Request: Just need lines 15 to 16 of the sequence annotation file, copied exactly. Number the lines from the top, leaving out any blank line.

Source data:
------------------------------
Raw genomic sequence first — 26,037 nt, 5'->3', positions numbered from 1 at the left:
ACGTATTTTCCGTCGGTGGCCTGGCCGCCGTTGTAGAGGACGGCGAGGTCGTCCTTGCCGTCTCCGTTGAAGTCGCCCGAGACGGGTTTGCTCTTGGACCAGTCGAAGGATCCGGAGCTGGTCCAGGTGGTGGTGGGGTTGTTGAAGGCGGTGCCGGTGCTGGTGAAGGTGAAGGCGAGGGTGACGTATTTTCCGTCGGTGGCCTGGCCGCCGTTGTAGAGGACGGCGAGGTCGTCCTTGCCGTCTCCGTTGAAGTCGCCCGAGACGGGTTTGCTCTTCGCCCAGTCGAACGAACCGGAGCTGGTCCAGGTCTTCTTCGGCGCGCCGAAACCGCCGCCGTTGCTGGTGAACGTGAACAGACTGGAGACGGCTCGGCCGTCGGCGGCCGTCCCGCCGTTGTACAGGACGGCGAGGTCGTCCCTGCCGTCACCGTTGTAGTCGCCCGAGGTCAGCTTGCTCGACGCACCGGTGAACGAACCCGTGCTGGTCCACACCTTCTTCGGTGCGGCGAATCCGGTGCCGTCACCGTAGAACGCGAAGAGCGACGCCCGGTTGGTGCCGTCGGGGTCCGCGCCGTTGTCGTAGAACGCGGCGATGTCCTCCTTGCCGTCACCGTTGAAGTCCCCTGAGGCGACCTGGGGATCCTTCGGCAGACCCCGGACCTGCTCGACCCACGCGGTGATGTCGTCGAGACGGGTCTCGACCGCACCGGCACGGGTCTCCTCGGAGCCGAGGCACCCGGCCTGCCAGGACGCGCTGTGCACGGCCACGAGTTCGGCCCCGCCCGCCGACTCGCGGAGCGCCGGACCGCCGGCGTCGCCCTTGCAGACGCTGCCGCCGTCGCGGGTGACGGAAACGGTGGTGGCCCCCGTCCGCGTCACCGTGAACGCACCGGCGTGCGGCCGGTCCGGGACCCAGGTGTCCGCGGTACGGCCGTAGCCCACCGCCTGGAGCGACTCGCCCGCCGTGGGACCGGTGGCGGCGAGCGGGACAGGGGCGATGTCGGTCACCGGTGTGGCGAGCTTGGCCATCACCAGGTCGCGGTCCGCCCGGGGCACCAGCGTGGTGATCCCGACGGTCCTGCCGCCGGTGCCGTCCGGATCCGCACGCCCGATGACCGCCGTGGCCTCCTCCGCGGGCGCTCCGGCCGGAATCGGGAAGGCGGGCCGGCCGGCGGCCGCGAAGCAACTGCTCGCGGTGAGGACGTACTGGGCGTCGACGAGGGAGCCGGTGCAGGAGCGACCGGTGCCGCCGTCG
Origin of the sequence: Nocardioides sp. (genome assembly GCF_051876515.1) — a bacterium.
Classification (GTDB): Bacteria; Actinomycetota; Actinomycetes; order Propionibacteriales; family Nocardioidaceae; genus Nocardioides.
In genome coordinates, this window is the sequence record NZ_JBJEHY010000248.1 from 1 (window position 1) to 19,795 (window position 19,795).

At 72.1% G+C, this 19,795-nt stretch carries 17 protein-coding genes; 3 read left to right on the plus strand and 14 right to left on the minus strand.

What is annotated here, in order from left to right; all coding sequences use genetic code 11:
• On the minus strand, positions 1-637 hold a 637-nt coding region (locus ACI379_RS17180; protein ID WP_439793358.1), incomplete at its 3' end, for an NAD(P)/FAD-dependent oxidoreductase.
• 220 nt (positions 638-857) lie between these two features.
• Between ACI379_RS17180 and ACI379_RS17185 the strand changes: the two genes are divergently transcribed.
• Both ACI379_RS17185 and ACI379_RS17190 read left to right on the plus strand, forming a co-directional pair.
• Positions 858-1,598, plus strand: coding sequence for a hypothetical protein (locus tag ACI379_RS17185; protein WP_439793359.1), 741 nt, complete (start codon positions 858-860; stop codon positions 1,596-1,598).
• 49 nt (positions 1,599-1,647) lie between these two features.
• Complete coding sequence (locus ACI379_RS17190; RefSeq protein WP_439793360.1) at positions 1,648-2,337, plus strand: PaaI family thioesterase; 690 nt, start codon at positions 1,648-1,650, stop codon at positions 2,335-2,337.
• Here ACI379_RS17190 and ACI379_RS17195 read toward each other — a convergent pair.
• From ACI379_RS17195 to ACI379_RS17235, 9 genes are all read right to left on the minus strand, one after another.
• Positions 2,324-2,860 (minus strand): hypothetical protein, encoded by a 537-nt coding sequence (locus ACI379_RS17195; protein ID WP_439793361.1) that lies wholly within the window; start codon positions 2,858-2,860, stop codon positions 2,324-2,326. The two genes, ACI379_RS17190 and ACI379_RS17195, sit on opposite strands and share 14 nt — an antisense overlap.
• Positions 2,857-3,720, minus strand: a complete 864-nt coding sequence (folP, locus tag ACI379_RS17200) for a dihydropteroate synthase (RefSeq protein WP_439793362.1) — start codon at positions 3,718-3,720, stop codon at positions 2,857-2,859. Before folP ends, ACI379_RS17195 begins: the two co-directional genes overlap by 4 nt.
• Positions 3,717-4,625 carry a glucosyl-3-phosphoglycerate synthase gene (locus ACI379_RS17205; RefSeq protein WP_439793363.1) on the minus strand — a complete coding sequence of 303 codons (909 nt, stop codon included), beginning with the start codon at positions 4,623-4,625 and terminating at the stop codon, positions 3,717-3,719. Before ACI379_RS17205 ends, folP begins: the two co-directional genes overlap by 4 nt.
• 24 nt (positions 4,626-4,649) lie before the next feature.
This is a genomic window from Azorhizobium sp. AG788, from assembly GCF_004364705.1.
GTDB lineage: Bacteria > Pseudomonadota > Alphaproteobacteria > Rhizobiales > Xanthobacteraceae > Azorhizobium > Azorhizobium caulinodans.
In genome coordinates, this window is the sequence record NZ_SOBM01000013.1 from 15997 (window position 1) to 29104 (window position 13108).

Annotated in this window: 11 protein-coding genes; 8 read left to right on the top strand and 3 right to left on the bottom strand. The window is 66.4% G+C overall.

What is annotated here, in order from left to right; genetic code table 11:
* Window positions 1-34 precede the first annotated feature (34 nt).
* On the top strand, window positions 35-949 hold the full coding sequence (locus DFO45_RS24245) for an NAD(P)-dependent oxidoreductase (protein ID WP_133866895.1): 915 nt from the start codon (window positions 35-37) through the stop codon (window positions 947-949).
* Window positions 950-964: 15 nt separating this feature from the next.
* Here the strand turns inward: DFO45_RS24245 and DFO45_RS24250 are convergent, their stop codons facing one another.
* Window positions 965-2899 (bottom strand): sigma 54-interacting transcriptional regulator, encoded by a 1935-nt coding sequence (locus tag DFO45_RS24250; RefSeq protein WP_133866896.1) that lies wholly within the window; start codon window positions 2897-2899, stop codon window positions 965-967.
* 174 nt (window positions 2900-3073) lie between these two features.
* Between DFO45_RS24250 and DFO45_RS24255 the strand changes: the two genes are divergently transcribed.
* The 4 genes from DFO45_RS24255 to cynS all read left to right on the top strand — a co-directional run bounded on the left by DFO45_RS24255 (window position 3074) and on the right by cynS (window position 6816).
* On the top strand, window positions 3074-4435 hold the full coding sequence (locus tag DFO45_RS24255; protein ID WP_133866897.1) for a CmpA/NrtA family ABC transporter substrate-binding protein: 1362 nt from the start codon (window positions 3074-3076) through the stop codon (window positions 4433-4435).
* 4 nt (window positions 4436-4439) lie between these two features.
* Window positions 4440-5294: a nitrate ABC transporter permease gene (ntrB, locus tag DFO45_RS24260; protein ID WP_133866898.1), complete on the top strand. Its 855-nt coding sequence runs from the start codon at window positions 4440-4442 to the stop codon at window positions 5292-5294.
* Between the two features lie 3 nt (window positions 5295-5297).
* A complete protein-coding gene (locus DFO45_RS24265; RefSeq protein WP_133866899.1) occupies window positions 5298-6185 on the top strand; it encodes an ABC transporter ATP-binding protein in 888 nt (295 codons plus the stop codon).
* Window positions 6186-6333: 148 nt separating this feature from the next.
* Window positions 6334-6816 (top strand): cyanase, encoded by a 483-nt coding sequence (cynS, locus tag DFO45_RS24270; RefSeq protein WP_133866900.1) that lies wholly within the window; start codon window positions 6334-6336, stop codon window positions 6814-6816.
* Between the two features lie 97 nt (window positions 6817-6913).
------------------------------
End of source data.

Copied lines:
• Here ACI379_RS17190 and ACI379_RS17195 read toward each other — a convergent pair.
• From ACI379_RS17195 to ACI379_RS17235, 9 genes are all read right to left on the minus strand, one after another.